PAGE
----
Type "not constrained" issue -> workaround?

Hello,

When I implement this for my struct Tense, I have the error 207: the type parameter T is not constrained by the impl trait, self type, or predicates.

impl<T, U, V, W> algebra::group_like::additive::Add<V> for U
where
	T: algebra::group_like::additive::Add<W, Output = T>,
	U: AsRef<Tense<T>>,
	V: Deref<Target = W>,
{
	type Output = Tense<T>;

	fn add(self, rhs: dyn AsRef<V>) -> Tense<T> {
		Tense::<T> {
			val: self
				.iter()
				.zip(rhs.iter().cycle())
				.map(|(a, b)| a + b)
				.collect(),
		}
	}
}

I saw some issues about this problem: here and here, but it didn't helped.

Is there a way to fix this code? Thanks.

Looking at the error description, a type parameter in a trait implementation must be either part of the trait, part of the implementing type, or bound as an associated type. The type T is none of those since the only associated type binding it is self-referential, and there may be more than one type that can have W added to it to give itself. The bound on U, and hence the associated type Output, is ambiguous, and there is no way for the compiler to figure out what references to Output refer to.

It's hard to say how to fix it without knowing exactly what you're trying to do.

#[derive(Clone, Debug, PartialEq)]
pub struct Tense<T> {
    pub val: Vec<T>,
}

Tense<f32> represents a vector of f32, Tense<Tense<f32>> represents a matrix of f32, etc. I'm trying to do a.add(b), where a is either Tense or &Tense, and b is any type which can be added to T, or an array of items which can be added each one to T. So I can do:

a.clone() + b.clone();
a.clone() + &b;
&a + b.clone();
&a + &b;
&a + vec![1, 2, 3];
&a + vec![vec![1, 2, 3]];
&a + 123;

The parameter is "unconstrained" because nothing about the trait impl specifies it, so (among other issues) there's no way to tell which add method to use. Not even giving its return type works, because any impl could potentially return Tense<T>.

I suspect that the fundamental problem is that you're trying to write a "blanket impl" for any U. In your explanation, you write,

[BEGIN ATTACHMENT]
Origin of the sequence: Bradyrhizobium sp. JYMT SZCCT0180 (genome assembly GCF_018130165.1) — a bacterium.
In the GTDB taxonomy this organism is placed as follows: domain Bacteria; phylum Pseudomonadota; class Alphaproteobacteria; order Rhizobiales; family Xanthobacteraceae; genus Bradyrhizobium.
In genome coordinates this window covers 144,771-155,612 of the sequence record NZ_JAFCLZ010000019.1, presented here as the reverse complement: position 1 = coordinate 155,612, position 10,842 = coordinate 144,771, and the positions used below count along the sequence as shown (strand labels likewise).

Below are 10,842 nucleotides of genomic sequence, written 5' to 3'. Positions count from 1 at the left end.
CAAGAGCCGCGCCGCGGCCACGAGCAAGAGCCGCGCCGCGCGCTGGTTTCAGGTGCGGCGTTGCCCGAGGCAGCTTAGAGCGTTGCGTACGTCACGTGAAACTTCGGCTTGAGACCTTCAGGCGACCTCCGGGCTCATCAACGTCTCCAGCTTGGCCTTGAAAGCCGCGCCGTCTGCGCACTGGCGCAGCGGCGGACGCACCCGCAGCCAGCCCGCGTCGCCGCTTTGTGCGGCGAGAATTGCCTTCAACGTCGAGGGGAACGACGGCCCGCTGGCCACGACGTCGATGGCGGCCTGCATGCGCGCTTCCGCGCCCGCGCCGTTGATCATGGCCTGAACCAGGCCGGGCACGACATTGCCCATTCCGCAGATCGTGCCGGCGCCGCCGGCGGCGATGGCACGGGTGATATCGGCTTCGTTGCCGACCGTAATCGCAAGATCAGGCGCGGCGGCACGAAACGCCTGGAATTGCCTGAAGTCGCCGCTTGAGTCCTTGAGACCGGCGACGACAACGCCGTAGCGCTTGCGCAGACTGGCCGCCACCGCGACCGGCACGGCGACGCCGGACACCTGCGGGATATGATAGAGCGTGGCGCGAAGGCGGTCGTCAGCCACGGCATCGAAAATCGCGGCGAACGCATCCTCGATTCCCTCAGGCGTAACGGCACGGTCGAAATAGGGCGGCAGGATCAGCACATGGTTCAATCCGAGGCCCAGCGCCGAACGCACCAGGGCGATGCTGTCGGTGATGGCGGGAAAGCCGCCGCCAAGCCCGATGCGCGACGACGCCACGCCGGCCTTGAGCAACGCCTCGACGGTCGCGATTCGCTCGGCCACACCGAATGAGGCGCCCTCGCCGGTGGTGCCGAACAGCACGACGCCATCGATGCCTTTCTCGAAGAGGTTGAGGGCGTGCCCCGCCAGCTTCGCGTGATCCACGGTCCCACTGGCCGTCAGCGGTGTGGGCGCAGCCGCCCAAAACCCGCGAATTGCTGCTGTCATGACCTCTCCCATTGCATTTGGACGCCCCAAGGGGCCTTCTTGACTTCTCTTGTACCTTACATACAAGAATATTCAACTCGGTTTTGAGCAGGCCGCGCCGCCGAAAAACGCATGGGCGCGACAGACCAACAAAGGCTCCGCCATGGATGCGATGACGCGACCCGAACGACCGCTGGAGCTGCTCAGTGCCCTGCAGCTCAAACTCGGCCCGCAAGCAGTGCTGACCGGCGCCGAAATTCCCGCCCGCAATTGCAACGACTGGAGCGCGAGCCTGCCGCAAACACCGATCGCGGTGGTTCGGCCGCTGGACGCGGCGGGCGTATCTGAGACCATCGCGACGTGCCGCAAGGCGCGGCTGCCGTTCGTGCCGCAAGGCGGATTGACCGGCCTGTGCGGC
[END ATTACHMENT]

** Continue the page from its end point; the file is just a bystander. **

You've actually written something a lot more generic than that, which is an impl that provides addition for any type that could ever be written which happens to implement AsRef<Tense<T>>.

I'd try writing the impl for &Tense<T> instead of for U: AsRef<Tense<T>>, and removing the U parameter. Then, if performance or your use case requires it, also provide a by-value impl for Tense<T> (which is going to look a lot alike, but could use into_iter to move contents of the tensor).

Let me know if that didn't make any sense, I'm having a fuzzy brain day.

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I tried this:

impl<'a, T, U, V> algebra::group_like::additive::Add<U> for &'a Tense<T>
where
    &'a T: algebra::group_like::additive::Add<V, Output = T>,
    U: Deref<Target = V>

But:

no method named `iter` found for type `U` in the current scope
.zip(rhs.iter().cycle())
         ^^^^

I can't find any trait providing a method iter. What I don't understand is that Tense::iter exists (I think it's because Tense implements Deref), but U::iter doesn't, while U implements Deref too.

There is no problem with iter if I impl Add<[U]>, but it doesn't seem to be a good way, is it?

I found a solution for the iter problem (impl IntoIterator for Tense and &Tense), but now I have a problem with lifetimes...

This works:

impl<'a, T, U, V> algebra::group_like::additive::Add<U> for &'a Tense<T>
where
	&'a T: algebra::group_like::additive::Add<V, Output = T>,
	U: IntoIterator<Item=V>,
	<U as IntoIterator>::IntoIter: Clone
{
	type Output = Tense<T>;

	fn add(self, rhs: U) -> Tense<T> {
		Tense::<T> {
			val: self
				.iter()
				.zip(rhs.into_iter().cycle())
				.map(|(a, b)| a + b)
				.collect(),
		}
	}
}

But the same does not work for Tense: the code here

You need to use what is called a Higher-Rank Trait Bound / universally qualified lifetime parameter.

That is, instead of:

impl<'a, T, V, ...> ...
where
    &'a T: Add<V, Output = T>,

you need to do:

impl<T, V, ...> ...
where
    for/*all*/<'a> &'a T: Add<V, Output = T>,

because the T you are borrowing is a local, thus the lifetime of the borrow cannot be "named" / targeted. So you need to require that the bound be true for all the lifetimes to thus be sure it is true for that unnameable lifetime.

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